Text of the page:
Dank in a sentence as an adjective

That has the dank stench of an urban legend.

Everyone here speaks English" to "Gott sei dank!

[1] And that doesn't mean, "on some long-forgotten website in the dank corners of the internet".

He kept a few coders in a dank apartment grinding on salesforce, then rode it to billions.

There is no reclusive mad scientist working in some dank basement on the next-best-great-thing.

I found it in a dank crevice next to a bewildered field-mouse, whilst searching forlornly for my missing marbles.

The rats are first to know what's going to happen because they're deep in the bowels of the system - dirty, dank, ugly, but know the real story.

Hew nuggets of C#/ADO code out of solid rock in a dank tunnel with only the lamp affixed to their helmet to see it with?

Then think of the miserable yet brilliant nerd languishing in some dank cave of an apartment because he can't figure life out.

> Then think of the miserable yet brilliant nerd languishing in some dank cave of an apartment because he can't figure life out.

Stoustrup is right, there's many dark and really dank corners of C++ and people start poking around in them and bringing them into production code and that's just bad for everyone.

"Come work in our flea-infested shack in Mexico where, if you're not battling scorpions in the dark, dank, rusty shower shed, you'll be trying to find some shade from the unrelenting heat.

Lonely road; quiet, dark house; dank alley; victims are found one after another, the only thing tying them all together is their organ donor status on their facebook page.

Those people are perhaps picturing filing cabinets in some dank warehouse filled with paper printouts of their emails, which due to space constraints will be shredded or forgotten in ten years.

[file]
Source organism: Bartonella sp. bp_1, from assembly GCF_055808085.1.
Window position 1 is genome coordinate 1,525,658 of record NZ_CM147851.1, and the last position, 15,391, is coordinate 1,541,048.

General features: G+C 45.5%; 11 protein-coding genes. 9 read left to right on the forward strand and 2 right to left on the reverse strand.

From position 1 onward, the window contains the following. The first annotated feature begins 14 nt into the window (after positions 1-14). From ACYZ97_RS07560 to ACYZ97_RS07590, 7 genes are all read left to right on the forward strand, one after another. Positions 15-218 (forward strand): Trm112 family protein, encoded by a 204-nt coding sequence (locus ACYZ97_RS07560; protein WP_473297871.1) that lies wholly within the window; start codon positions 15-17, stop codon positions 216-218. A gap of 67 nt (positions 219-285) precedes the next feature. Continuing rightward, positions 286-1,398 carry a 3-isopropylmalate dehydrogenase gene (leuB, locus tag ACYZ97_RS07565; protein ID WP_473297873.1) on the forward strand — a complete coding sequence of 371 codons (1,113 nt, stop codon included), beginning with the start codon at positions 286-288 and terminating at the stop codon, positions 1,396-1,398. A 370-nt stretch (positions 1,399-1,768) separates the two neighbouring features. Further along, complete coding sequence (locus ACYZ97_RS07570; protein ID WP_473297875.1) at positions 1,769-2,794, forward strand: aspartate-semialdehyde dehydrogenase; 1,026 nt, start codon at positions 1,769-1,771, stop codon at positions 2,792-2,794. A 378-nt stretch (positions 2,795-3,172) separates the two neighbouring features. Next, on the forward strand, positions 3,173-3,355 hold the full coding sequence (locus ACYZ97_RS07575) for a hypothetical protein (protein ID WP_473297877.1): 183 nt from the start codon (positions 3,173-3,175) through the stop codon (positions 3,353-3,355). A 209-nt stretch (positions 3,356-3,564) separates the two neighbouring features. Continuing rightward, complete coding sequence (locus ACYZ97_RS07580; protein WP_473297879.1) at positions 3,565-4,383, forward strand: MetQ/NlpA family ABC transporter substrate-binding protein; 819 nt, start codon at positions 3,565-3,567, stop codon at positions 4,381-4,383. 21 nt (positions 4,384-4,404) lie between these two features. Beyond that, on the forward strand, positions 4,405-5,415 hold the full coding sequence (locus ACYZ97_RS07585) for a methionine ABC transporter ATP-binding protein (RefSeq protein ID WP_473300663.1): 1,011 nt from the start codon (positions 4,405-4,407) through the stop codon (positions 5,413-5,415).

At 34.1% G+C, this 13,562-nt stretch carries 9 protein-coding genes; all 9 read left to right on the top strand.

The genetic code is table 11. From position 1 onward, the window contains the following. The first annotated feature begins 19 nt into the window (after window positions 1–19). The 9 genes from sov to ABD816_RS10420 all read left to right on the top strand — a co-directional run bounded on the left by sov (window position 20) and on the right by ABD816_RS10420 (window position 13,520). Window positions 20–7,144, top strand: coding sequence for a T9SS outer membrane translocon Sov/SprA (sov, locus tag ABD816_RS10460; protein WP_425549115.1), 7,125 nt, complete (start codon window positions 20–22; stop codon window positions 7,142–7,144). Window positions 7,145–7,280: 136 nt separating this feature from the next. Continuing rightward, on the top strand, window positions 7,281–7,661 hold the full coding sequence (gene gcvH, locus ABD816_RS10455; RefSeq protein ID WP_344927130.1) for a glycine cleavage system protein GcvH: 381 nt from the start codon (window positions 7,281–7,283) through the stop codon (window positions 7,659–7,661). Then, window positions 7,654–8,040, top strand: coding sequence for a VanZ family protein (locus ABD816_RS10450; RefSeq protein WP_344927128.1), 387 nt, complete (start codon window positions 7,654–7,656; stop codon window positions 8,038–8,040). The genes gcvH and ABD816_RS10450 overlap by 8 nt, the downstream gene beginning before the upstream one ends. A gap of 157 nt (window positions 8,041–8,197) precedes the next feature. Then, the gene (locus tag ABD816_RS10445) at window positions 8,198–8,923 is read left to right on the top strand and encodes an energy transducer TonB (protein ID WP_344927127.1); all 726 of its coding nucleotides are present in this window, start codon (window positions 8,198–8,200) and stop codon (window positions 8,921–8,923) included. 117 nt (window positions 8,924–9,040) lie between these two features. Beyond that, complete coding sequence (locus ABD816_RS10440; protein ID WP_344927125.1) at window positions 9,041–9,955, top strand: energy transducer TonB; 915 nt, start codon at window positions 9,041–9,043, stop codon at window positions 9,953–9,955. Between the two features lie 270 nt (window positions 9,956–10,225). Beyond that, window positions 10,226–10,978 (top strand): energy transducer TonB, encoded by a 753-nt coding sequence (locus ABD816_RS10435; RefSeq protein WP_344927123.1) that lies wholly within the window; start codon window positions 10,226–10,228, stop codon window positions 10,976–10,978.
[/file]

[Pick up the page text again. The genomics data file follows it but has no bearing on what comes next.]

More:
But be honest: part of the reason you lived that lifestyle was how romantic it is. If there were a more sexy way to convince young people that you don't have to sleep in a dank moldy shell of a building and eat out of dumpsters to have a positive effect on the world, there'd be less of this type of living-off-the-land.

Suppose someone were to go and ask his neighbors for fire and find a substantial blaze there, and just stay there continually warming himself: that is no different from someone who goes to someone else to get to some of his rationality, and fails to realize that he ought to ignite his own flame, his own intellect, but is happy to sit entranced by the lecture, and the words trigger only associative thinking and bring, as it were, only a flush to his cheeks and a glow to his limbs; but he has not dispelled or dispersed, in the warm light of philosophy, the internal dank gloom of his mind.

Dank definitions


unpleasantly cool and humid; "a clammy handshake"; "clammy weather"; "a dank cellar"; "dank rain forests"

See also: clammy